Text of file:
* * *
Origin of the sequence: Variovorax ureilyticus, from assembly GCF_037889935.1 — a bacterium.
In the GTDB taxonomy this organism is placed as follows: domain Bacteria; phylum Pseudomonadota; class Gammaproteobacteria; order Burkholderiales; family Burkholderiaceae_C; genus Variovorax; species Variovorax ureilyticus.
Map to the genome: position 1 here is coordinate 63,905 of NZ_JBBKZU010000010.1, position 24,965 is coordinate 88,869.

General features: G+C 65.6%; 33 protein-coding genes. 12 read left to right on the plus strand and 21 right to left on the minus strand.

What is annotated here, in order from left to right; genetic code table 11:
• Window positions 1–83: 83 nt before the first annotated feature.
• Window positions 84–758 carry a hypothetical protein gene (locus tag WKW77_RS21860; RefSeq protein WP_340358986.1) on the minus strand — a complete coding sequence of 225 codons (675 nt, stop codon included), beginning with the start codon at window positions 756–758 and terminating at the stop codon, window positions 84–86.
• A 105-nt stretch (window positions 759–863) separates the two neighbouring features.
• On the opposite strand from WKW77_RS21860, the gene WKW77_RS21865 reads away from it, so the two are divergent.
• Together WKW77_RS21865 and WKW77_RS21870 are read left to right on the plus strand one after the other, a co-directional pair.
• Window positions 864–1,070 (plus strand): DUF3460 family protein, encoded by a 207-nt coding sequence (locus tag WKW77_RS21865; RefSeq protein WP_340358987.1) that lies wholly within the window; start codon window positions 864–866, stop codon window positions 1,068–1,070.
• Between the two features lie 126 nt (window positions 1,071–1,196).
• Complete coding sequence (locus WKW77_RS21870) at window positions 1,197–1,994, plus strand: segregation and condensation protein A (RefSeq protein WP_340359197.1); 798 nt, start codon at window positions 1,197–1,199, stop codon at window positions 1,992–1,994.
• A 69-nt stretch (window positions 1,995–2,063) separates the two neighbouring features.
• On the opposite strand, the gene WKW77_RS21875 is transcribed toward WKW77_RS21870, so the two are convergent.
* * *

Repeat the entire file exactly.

Origin of the sequence: Variovorax ureilyticus, from assembly GCF_037889935.1 — a bacterium.
In the GTDB taxonomy this organism is placed as follows: domain Bacteria; phylum Pseudomonadota; class Gammaproteobacteria; order Burkholderiales; family Burkholderiaceae_C; genus Variovorax; species Variovorax ureilyticus.
Map to the genome: position 1 here is coordinate 63,905 of NZ_JBBKZU010000010.1, position 24,965 is coordinate 88,869.

General features: G+C 65.6%; 33 protein-coding genes. 12 read left to right on the plus strand and 21 right to left on the minus strand.

What is annotated here, in order from left to right; genetic code table 11:
• Window positions 1–83: 83 nt before the first annotated feature.
• Window positions 84–758 carry a hypothetical protein gene (locus tag WKW77_RS21860; RefSeq protein WP_340358986.1) on the minus strand — a complete coding sequence of 225 codons (675 nt, stop codon included), beginning with the start codon at window positions 756–758 and terminating at the stop codon, window positions 84–86.
• A 105-nt stretch (window positions 759–863) separates the two neighbouring features.
• On the opposite strand from WKW77_RS21860, the gene WKW77_RS21865 reads away from it, so the two are divergent.
• Together WKW77_RS21865 and WKW77_RS21870 are read left to right on the plus strand one after the other, a co-directional pair.
• Window positions 864–1,070 (plus strand): DUF3460 family protein, encoded by a 207-nt coding sequence (locus tag WKW77_RS21865; RefSeq protein WP_340358987.1) that lies wholly within the window; start codon window positions 864–866, stop codon window positions 1,068–1,070.
• Between the two features lie 126 nt (window positions 1,071–1,196).
• Complete coding sequence (locus WKW77_RS21870) at window positions 1,197–1,994, plus strand: segregation and condensation protein A (RefSeq protein WP_340359197.1); 798 nt, start codon at window positions 1,197–1,199, stop codon at window positions 1,992–1,994.
• A 69-nt stretch (window positions 1,995–2,063) separates the two neighbouring features.
• On the opposite strand, the gene WKW77_RS21875 is transcribed toward WKW77_RS21870, so the two are convergent.